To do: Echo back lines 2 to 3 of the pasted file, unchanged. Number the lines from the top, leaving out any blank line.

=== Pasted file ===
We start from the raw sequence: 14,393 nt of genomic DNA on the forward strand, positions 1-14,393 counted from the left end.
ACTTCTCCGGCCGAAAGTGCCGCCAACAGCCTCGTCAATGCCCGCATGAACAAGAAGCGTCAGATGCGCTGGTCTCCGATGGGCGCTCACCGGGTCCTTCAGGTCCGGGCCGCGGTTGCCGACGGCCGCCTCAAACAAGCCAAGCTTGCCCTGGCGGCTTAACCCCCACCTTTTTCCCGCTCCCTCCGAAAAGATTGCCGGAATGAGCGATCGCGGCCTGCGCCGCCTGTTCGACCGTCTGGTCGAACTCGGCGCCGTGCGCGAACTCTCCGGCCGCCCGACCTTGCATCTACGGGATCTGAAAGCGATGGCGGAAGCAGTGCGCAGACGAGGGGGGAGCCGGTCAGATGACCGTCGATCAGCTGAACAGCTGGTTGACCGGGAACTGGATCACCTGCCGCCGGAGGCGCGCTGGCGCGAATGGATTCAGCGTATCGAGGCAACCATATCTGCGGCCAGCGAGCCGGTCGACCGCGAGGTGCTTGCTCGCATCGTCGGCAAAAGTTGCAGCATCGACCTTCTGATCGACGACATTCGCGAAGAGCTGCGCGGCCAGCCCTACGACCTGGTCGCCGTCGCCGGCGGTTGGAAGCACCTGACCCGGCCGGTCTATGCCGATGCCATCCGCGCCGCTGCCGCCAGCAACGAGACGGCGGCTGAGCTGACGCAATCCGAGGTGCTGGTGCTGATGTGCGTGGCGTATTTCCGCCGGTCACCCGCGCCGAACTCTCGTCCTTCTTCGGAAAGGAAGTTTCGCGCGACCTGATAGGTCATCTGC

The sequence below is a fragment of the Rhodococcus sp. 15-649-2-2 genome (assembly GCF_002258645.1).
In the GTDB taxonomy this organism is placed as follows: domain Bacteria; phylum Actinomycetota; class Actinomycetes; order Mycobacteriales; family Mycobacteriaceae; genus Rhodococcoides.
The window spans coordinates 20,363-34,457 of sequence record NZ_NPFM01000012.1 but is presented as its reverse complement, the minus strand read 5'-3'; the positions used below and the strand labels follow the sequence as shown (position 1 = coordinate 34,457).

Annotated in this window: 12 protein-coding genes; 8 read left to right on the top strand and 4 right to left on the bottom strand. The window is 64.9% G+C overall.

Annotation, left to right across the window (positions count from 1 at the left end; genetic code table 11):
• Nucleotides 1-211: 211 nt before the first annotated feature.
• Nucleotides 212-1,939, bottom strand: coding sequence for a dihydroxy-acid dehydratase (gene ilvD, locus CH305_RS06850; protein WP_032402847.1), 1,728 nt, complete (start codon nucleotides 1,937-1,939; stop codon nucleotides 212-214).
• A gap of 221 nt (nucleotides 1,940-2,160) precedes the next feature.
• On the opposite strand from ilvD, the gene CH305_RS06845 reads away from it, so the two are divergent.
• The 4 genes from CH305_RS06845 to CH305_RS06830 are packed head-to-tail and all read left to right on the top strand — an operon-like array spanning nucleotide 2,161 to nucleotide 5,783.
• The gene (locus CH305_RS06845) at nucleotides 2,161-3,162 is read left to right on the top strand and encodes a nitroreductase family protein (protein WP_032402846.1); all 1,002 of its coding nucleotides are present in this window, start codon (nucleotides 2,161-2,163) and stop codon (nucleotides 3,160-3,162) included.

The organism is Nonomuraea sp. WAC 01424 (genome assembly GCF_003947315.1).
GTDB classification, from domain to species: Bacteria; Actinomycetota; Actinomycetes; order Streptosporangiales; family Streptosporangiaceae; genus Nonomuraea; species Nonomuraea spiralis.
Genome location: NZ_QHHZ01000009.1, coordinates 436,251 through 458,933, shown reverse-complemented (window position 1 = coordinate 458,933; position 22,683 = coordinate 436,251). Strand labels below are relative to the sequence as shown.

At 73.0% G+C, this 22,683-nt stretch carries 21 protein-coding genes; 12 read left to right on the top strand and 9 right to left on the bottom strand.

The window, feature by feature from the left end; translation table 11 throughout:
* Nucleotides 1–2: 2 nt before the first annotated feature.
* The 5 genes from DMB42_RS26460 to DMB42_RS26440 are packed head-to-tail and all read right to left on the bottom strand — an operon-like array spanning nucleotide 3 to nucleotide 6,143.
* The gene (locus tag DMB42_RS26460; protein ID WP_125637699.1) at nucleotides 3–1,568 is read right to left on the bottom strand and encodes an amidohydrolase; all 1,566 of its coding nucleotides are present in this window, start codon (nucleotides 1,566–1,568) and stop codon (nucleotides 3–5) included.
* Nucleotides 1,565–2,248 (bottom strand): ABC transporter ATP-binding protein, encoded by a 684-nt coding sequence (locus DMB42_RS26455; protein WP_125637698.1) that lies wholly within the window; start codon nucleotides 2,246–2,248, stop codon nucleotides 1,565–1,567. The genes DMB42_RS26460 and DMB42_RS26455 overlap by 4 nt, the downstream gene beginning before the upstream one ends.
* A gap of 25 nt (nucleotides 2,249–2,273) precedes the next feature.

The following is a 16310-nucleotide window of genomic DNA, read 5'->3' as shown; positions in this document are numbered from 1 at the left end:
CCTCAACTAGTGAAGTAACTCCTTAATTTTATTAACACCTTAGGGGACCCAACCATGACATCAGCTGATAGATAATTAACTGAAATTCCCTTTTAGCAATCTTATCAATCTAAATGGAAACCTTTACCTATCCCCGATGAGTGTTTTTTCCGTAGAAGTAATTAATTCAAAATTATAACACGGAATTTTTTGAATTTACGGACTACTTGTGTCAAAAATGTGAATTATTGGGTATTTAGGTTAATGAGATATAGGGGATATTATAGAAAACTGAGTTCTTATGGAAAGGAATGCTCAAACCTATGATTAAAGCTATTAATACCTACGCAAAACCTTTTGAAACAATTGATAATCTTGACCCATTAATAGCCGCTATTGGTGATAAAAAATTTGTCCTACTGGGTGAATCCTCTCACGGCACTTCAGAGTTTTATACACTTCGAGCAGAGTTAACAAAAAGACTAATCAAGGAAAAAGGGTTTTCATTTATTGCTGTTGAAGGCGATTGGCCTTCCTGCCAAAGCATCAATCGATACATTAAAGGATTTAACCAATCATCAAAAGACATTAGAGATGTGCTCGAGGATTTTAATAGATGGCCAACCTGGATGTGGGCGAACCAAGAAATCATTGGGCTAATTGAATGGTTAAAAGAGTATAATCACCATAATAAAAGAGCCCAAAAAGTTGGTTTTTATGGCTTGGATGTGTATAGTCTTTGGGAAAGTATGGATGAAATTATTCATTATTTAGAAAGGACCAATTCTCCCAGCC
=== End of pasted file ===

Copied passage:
ACTTCTCCGGCCGAAAGTGCCGCCAACAGCCTCGTCAATGCCCGCATGAACAAGAAGCGTCAGATGCGCTGGTCTCCGATGGGCGCTCACCGGGTCCTTCAGGTCCGGGCCGCGGTTGCCGACGGCCGCCTCAAACAAGCCAAGCTTGCCCTGGCGGCTTAACCCCCACCTTTTTCCCGCTCCCTCCGAAAAGATTGCCGGAATGAGCGATCGCGGCCTGCGCCGCCTGTTCGACCGTCTGGTCGAACTCGGCGCCGTGCGCGAACTCTCCGGCCGCCCGACCTTGCATCTACGGGATCTGAAAGCGATGGCGGAAGCAGTGCGCAGACGAGGGGGGAGCCGGTCAGATGACCGTCGATCAGCTGAACAGCTGGTTGACCGGGAACTGGATCACCTGCCGCCGGAGGCGCGCTGGCGCGAATGGATTCAGCGTATCGAGGCAACCATATCTGCGGCCAGCGAGCCGGTCGACCGCGAGGTGCTTGCTCGCATCGTCGGCAAAAGTTGCAGCATCGACCTTCTGATCGACGACATTCGCGAAGAGCTGCGCGGCCAGCCCTACGACCTGGTCGCCGTCGCCGGCGGTTGGAAGCACCTGACCCGGCCGGTCTATGCCGATGCCATCCGCGCCGCTGCCGCCAGCAACGAGACGGCGGCTGAGCTGACGCAATCCGAGGTGCTGGTGCTGATGTGCGTGGCGTATTTCCGCCGGTCACCCGCGCCGAACTCTCGTCCTTCTTCGGAAAGGAAGTTTCGCGCGACCTGATAGGTCATCTGC

The sequence below is a fragment of the Rhodococcus sp. 15-649-2-2 genome (assembly GCF_002258645.1).